The director for special and inclusive education at the Ministry of Education, Mohamed Konneh, says Liberia, like most developing countries, has inadequate data on children with disabilities.
He said most estimates in the country are often inconsistent, reflecting problems in monitoring and reporting data on children with disabilities. Speaking Friday, 11 September at the Stephen TrowenNagbe United Methodist Church conference room on 13th Street in Sinkor, Monrovia during a joint workshop organized by the Ministry of Education in collaboration with Handicap International on Inclusive Education, Mr. Konneh noted that majority of the children with disabilities in Liberia have limited or no access to education.
He indicated that few, who manage to graduate from primary school,enroll in mainstream schools with no adequate support, adding, “There are very few special needs teachers in Liberia and inclusive education has not formed a part of the curriculum of the teachers training institutes.”
According to him, the idea of inclusive education is not only for students with disabilities, but incorporates sound pedagogical practices, lifting all students to rise above and beyond the expectations put forth by the Ministry of Education.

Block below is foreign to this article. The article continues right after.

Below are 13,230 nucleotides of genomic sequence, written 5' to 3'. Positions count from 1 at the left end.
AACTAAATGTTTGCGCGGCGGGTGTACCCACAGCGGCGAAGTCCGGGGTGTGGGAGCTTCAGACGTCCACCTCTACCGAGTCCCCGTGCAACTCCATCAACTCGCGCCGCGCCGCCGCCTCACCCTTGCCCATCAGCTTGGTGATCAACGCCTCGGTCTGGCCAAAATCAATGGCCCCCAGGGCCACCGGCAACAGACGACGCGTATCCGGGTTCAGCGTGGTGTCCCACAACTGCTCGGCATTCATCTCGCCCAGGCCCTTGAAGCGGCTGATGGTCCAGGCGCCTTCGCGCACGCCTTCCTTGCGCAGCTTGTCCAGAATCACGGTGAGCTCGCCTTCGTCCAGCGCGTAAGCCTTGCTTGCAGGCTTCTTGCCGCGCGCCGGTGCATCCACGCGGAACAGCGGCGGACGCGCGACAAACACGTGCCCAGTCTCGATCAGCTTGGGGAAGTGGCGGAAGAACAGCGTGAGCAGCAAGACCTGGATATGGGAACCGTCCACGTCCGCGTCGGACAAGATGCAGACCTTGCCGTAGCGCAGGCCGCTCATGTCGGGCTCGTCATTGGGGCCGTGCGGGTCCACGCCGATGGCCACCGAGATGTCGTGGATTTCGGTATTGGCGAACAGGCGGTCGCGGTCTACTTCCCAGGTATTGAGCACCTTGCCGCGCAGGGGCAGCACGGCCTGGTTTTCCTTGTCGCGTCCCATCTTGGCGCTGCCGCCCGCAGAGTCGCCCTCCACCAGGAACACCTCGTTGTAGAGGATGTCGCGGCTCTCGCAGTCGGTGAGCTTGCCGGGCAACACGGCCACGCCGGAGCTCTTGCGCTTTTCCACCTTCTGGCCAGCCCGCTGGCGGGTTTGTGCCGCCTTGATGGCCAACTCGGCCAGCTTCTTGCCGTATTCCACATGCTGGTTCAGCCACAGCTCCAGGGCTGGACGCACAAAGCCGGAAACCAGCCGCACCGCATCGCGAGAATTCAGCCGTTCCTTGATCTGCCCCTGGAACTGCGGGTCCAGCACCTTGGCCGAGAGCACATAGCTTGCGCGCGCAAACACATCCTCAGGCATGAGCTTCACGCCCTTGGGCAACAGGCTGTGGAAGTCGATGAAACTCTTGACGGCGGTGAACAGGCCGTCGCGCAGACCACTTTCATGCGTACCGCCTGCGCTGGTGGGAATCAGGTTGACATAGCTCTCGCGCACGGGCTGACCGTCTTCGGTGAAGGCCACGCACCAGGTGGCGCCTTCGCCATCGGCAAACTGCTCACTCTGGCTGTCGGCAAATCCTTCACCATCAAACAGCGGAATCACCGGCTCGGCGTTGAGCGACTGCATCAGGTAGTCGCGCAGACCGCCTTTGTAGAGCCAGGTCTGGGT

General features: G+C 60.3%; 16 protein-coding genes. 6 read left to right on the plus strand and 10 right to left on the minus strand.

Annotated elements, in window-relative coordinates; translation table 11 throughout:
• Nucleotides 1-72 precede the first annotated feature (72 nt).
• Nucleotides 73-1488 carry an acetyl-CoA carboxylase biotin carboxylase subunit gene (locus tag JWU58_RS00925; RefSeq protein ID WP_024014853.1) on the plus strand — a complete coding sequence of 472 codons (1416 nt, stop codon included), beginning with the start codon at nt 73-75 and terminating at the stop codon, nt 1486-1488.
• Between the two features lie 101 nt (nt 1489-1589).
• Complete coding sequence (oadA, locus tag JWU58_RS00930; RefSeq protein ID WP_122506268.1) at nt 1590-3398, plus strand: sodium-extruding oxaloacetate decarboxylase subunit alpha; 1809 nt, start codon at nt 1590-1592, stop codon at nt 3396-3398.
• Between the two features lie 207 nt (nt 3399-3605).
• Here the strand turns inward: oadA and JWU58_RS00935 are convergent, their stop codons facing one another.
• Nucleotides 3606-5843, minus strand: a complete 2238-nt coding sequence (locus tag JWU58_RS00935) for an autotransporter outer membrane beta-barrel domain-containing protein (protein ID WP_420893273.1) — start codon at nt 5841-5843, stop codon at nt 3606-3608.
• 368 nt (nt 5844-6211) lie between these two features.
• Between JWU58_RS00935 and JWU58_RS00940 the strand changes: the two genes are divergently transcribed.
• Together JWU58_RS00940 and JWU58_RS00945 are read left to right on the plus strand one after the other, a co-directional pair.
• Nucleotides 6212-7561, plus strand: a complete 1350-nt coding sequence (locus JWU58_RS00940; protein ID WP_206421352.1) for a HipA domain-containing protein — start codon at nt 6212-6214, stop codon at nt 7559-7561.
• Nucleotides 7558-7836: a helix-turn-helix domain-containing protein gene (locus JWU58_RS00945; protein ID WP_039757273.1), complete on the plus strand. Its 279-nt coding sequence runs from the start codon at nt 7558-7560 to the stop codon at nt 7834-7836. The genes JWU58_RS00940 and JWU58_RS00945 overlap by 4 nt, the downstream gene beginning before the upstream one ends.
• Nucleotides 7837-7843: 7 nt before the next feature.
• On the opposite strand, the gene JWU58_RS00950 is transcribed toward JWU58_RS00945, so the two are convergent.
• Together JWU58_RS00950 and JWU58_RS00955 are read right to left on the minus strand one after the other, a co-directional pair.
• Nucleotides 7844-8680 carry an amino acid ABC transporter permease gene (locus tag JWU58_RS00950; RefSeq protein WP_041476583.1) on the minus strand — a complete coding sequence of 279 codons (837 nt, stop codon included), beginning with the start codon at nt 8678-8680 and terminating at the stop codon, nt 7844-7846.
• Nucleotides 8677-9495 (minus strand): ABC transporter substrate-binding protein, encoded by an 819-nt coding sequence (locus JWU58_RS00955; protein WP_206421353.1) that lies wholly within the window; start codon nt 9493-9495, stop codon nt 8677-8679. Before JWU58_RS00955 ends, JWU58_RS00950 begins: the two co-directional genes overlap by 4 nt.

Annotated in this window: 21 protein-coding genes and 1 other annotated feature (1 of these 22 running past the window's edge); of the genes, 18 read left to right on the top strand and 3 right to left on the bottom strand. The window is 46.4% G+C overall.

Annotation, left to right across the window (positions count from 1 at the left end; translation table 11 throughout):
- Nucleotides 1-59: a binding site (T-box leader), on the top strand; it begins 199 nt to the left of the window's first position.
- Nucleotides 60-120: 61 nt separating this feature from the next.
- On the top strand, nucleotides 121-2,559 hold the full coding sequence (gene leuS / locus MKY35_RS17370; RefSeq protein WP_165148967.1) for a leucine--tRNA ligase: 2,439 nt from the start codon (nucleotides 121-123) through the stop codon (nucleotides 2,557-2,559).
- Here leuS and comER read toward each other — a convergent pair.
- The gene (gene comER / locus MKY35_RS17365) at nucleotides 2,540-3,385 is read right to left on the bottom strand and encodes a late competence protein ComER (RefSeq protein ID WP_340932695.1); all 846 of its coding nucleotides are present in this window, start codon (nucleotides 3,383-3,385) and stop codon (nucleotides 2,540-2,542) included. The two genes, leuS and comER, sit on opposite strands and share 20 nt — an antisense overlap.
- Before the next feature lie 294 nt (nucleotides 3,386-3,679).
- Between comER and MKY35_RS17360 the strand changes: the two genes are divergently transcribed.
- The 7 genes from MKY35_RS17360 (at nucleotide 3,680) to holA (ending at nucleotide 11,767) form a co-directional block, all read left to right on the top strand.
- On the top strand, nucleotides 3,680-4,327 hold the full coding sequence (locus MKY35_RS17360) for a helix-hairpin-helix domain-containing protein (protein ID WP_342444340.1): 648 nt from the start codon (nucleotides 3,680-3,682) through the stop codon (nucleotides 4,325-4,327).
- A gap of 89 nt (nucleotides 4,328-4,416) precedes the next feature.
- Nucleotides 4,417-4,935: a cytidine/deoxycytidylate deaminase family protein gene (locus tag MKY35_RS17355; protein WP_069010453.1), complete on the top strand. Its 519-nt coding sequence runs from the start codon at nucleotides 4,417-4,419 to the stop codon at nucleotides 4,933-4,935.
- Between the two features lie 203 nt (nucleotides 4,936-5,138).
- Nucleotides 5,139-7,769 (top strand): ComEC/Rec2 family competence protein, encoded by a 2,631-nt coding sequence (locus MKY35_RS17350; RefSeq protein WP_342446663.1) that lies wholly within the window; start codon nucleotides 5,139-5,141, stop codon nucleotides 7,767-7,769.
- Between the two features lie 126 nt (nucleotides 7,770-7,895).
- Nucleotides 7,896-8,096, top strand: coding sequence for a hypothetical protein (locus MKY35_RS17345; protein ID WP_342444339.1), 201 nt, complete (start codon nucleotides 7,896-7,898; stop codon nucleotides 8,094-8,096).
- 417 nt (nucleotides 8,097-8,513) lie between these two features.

There are many barriers to education for children with disabilities in Liberia and Director Konnehlamented that one of the biggest barriers to education for children with disabilities remains the societal stigma and social exclusion of this population.
He disclosed that children are routinely denied access to basic education because of beliefs that some disabilities are acquired through a curse or witchcraft. “The most recent census states that there are about 11,000 students with disabilities in the public schools, yet there are no programs to train teacherson best instructional practices in education for children with disabilities.”
He emphasized that Inclusive Education in Liberia should be considered an emergency with far reaching implications and suggested a need for better planning, management and monitoring to ensure a uniform implementation throughout the nation.
“We believe, and I am sure you will agree with us that any child can be a real achiever, if we focus on their abilities as opposed to their disabilities”, he challenged the country’s educational system.
By Bridgett Milton – Edited by Jonathan Browne